Top three racers dominating Monster Cup
BROOKLYN, Mich. — NASCAR’s Big 3 has essentially lapped the competition.
Kyle Busch, Kevin Harvick and Martin Truex Jr. have combined to win 16 of 22 races and haven’t allowed the field to win consecutive races with points at stake this year. Of the other 56 drivers who have started a race, only Clint Bowyer has won twice.
That could potentially change today in the Consumers Energy 400 because Chase Elliott won last week at Watkins Glen.
Chances are, though, one of the series’ top three drivers will finish first.
Busch and Truex drive a Toyota while Harvick is in a Ford. Clearly, it helps to have one of those manufacturers on your side this season.
Toyota drivers have won 11 races and Ford has nine first-place finishes.
“They got everything together,” Ryan Newman, who drives the No. 31 Chevy, said on Saturday after practice. “They’ve got great downforce, horsepower, tires. Drivers are doing their job and collectively their organizations are strong.
“Stewart-Haas Racing as well as the Toyota camp seems to be strong right now and have been all year.”
Chevrolet, meanwhile, has won just two races and Kyle Larson, who is eighth in points, is its only driver among the top 10 in the standings.
“We’re trying to catch up,” said Newman, who will start sixth. We were prepared as well as we thought we needed to be.
“As it turns out, we needed to be more prepared and you can see the results across the Chevrolet camp.”
Some other things to know for the Cup race:
Best of the rest
Bowyer, who will start 16th, has a chance to get closer to the Big 3 and create more separation from the pack. He won his second race at the series’ previous stop at Michigan International Speedway in June. Four other drivers have won one race this year.
“It is always exciting to go to any race track for the second time, especially when you have had some success to see how you will stack up when you load again,” Bowyer said.
Hamlin hopes to finish where he’ll start — first — to earn a victory for a 13th straight year. He is on the pole for a second straight week.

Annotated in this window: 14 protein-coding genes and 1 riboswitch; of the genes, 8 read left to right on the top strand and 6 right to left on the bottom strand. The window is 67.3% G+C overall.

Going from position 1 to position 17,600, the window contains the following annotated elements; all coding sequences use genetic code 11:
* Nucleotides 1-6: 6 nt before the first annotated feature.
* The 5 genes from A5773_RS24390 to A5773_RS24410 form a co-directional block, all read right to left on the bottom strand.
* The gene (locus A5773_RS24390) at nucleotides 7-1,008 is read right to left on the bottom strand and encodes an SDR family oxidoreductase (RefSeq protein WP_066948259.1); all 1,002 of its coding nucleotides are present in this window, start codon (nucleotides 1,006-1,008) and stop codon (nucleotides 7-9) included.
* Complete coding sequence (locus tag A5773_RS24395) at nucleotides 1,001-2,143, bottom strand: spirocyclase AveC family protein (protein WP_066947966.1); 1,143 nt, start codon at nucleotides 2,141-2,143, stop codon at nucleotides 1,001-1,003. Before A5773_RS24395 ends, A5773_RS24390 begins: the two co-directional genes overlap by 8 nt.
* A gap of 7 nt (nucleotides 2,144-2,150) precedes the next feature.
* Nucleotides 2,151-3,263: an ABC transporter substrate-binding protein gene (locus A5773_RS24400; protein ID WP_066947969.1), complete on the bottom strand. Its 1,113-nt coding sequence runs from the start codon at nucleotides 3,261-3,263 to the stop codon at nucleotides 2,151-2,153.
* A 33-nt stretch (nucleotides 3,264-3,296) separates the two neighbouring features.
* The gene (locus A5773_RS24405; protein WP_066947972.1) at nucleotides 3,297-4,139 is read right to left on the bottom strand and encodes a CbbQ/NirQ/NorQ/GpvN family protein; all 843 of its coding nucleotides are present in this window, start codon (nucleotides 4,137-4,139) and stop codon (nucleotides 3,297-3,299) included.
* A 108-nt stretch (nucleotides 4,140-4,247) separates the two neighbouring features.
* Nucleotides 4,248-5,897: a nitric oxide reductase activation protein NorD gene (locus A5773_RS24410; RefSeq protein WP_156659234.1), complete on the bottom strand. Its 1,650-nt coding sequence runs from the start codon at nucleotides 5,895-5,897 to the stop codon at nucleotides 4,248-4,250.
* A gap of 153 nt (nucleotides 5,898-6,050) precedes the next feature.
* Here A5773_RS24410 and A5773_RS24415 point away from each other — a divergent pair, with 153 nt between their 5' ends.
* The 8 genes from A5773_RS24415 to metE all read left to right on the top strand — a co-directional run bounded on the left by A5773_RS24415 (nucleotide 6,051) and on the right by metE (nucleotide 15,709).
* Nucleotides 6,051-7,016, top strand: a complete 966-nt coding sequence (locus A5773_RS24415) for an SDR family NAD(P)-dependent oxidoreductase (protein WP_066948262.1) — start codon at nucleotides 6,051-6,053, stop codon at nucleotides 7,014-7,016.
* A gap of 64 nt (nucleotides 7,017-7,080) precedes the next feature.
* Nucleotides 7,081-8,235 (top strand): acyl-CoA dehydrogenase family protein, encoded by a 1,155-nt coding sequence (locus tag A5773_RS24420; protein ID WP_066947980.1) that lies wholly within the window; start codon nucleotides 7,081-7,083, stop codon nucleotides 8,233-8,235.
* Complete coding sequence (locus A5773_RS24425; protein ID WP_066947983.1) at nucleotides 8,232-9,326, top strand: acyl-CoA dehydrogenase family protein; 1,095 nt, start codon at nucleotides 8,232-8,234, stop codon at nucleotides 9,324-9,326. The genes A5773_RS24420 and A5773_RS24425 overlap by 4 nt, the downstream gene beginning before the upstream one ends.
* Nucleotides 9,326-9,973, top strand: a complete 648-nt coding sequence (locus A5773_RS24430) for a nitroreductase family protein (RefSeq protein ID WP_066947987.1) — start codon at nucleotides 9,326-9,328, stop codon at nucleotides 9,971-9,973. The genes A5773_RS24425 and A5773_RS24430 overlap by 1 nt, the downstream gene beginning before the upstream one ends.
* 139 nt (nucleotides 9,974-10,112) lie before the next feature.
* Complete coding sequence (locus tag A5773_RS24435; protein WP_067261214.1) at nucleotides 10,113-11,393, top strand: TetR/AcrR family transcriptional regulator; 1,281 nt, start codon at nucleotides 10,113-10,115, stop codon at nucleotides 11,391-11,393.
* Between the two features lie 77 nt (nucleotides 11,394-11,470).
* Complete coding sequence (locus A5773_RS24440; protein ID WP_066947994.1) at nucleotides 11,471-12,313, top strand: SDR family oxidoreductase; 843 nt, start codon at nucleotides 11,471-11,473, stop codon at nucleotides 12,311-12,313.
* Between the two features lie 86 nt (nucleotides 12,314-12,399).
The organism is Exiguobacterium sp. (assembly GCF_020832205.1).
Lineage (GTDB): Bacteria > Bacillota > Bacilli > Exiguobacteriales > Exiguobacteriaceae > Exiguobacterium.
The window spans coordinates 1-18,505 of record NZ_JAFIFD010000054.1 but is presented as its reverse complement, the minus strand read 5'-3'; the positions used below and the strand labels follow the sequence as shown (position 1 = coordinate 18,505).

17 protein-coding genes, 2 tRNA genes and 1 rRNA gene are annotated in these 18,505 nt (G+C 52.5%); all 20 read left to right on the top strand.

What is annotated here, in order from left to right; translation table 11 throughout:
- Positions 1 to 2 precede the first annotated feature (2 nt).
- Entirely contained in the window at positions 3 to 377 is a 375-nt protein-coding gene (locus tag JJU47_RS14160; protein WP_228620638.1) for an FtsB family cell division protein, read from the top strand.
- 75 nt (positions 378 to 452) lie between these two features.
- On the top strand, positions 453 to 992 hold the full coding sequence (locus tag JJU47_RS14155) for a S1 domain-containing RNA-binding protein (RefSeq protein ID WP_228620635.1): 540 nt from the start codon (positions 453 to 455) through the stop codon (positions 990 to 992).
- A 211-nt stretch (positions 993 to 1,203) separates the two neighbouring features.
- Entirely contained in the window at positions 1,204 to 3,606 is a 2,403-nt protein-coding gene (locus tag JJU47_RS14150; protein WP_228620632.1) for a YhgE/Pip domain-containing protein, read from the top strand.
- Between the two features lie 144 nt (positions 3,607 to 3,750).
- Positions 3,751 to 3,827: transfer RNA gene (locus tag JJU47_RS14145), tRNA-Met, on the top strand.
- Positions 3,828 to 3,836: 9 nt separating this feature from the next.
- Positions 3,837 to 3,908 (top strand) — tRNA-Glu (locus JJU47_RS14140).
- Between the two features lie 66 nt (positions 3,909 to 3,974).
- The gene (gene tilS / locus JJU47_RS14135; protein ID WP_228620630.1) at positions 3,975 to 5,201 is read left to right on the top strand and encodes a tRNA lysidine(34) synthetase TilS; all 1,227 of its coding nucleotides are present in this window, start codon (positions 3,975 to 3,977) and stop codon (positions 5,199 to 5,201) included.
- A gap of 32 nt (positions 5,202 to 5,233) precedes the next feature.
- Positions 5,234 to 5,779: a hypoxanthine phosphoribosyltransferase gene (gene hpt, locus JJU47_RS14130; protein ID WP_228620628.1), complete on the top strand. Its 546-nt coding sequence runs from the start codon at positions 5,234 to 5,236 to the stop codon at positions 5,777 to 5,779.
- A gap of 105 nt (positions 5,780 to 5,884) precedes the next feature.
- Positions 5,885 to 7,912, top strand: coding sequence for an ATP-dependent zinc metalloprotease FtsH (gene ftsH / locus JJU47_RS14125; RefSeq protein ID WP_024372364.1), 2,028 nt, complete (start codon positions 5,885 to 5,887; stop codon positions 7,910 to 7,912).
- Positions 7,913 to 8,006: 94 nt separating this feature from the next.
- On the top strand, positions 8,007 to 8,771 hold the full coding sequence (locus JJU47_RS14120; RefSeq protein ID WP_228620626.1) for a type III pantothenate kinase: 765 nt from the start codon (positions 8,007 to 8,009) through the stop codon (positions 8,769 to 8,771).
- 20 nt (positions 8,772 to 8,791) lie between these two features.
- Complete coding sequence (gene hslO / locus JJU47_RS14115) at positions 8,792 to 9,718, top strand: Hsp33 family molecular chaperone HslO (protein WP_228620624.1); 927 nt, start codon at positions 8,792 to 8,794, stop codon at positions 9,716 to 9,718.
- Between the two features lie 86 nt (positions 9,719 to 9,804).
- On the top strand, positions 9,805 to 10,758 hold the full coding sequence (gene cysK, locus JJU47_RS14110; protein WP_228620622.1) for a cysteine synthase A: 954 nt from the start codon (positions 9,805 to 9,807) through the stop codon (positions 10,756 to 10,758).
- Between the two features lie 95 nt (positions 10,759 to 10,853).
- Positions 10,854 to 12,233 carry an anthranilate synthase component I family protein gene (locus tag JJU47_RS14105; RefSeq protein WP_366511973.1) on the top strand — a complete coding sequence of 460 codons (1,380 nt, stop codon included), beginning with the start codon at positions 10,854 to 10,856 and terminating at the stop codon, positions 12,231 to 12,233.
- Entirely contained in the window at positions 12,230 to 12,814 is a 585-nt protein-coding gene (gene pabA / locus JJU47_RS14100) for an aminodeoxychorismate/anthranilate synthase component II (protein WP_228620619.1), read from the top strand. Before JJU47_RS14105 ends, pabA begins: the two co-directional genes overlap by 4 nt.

“We’re starting to turn back the other way and be pretty fast again,” Hamlin said. “We’ve really worked on the right things to get us to this point and nothing is more frustrating than working as hard as I have and the team has over the last two months and not getting any results.”
Hamlin won at Michigan in 2010 and 2011.
Elliott won his first Cup race last week, in his 99th start, to put him in the playoffs.
“I’ve been on the other end of the stick these past two years and it’s such a nice feeling to come into these last few races and know that you’re locked-in to the deal,” he said.
Elliott has had three runner-up finishes at MIS.
Many drivers have been mentioned as possible free agents after the season. Chip Ganassi insisted he wants Jamie McMurray back on his team next year after Motorsport.com reported he would be replaced by Kurt Busch.
Does Newman have a deal for 2019?
“Working on it,” he said.
Allgaeir wins Xfiinity
LEXINGTON, Ohio — Justin Allgaier used fresh tires to pass rookie Austin Cindric with four laps left and win the NASCAR Xfinity Series race Saturday at the Mid-Ohio Sports Car Course.
Allgaier used the sixth restart of the race to squeeze by Cindric on Turn 1, then held off his challenge on the 72nd lap for his third series win of the year. He also won at Dover and Iowa for JR Motorsport.
He was seventh for the last restart on Lap 69 but had used the caution to replace all four tires.
“We needed to get up front,” Allgaier said. “We know the last restart was going to be pivotal.”
Cindric, the pole-sitter for Team Penske, finished 2.05 seconds back after leading 59 of the 75 laps on the 2.258-mile, 13-turn road course.
“It’s NASCAR racing. We knew there would be a late-race restart,” Cindric said. “Great driver on new tires, great restart. We finished second. It’s frustrating. This place means a lot to me. We just came up short.”
Daniel Hemric was third, followed by Matt Tifft and Ryan Truex. Series leader Christopher Bell was 11th.
“Justin did a great job moving through traffic,” Hemric said. “When you have new tires at some point during the run it tends to equal but he did a good job getting as far in front as he did.
“I was sitting there watching (Allgaier and Cindric) go at it. It was a heck of a race from my viewpoint.”
Cindric built a seven-second lead before the fifth caution on the 60th lap. Cole Custer rubbed tires with Tyler Reddick, spinning him and causing a rear right flat tire for Reddick, who could not get his car off the course.
Custer also spun Allgaier during the same incident and Allgaier dropped to eighth with laps and hopes of winning quickly fading.
“I really thought that was as far as we could get,” he said.
Allgaier won the 20-lap first stage after Cindric led the first 17 laps before pitting, yielding the lead to him. Cindric won the second stage, also 20 laps.
He is the grandson of the late Jim Trueman, who once owned the track and was the car owner when Bobby Rahal won the 1986 Indianapolis 500. Trueman, the founder of Red Roof Inn, died of cancer 11 days later. Cindric’s mother was Trueman’s daughter and his father is the president of Team Penske.